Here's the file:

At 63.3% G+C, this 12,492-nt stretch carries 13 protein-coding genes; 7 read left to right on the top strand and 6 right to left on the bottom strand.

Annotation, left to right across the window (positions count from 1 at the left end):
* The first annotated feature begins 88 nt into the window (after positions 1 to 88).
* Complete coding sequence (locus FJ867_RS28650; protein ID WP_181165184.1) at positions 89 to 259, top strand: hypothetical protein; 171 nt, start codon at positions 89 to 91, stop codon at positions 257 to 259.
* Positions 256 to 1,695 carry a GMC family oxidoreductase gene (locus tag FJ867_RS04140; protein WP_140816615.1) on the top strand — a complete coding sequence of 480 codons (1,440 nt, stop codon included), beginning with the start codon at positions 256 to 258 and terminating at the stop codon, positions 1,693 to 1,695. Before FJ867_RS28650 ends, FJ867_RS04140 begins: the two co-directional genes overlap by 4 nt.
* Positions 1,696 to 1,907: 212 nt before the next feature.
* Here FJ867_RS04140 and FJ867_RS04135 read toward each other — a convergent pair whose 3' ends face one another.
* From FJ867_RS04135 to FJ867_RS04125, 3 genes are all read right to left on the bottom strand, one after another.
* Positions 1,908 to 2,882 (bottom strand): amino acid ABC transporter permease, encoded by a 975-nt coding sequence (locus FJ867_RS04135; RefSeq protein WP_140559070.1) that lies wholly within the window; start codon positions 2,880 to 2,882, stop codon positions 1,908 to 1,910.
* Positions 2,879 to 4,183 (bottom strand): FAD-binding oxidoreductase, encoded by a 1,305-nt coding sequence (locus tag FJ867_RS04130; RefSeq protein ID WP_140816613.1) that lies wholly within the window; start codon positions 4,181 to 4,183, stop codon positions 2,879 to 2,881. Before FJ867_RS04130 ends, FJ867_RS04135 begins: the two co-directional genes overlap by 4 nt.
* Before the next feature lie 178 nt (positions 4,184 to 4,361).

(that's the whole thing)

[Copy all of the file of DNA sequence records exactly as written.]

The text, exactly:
At 63.3% G+C, this 12,492-nt stretch carries 13 protein-coding genes; 7 read left to right on the top strand and 6 right to left on the bottom strand.

Annotation, left to right across the window (positions count from 1 at the left end):
* The first annotated feature begins 88 nt into the window (after positions 1 to 88).
* Complete coding sequence (locus FJ867_RS28650; protein ID WP_181165184.1) at positions 89 to 259, top strand: hypothetical protein; 171 nt, start codon at positions 89 to 91, stop codon at positions 257 to 259.
* Positions 256 to 1,695 carry a GMC family oxidoreductase gene (locus tag FJ867_RS04140; protein WP_140816615.1) on the top strand — a complete coding sequence of 480 codons (1,440 nt, stop codon included), beginning with the start codon at positions 256 to 258 and terminating at the stop codon, positions 1,693 to 1,695. Before FJ867_RS28650 ends, FJ867_RS04140 begins: the two co-directional genes overlap by 4 nt.
* Positions 1,696 to 1,907: 212 nt before the next feature.
* Here FJ867_RS04140 and FJ867_RS04135 read toward each other — a convergent pair whose 3' ends face one another.
* From FJ867_RS04135 to FJ867_RS04125, 3 genes are all read right to left on the bottom strand, one after another.
* Positions 1,908 to 2,882 (bottom strand): amino acid ABC transporter permease, encoded by a 975-nt coding sequence (locus FJ867_RS04135; RefSeq protein WP_140559070.1) that lies wholly within the window; start codon positions 2,880 to 2,882, stop codon positions 1,908 to 1,910.
* Positions 2,879 to 4,183 (bottom strand): FAD-binding oxidoreductase, encoded by a 1,305-nt coding sequence (locus tag FJ867_RS04130; RefSeq protein ID WP_140816613.1) that lies wholly within the window; start codon positions 4,181 to 4,183, stop codon positions 2,879 to 2,881. Before FJ867_RS04130 ends, FJ867_RS04135 begins: the two co-directional genes overlap by 4 nt.
* Before the next feature lie 178 nt (positions 4,184 to 4,361).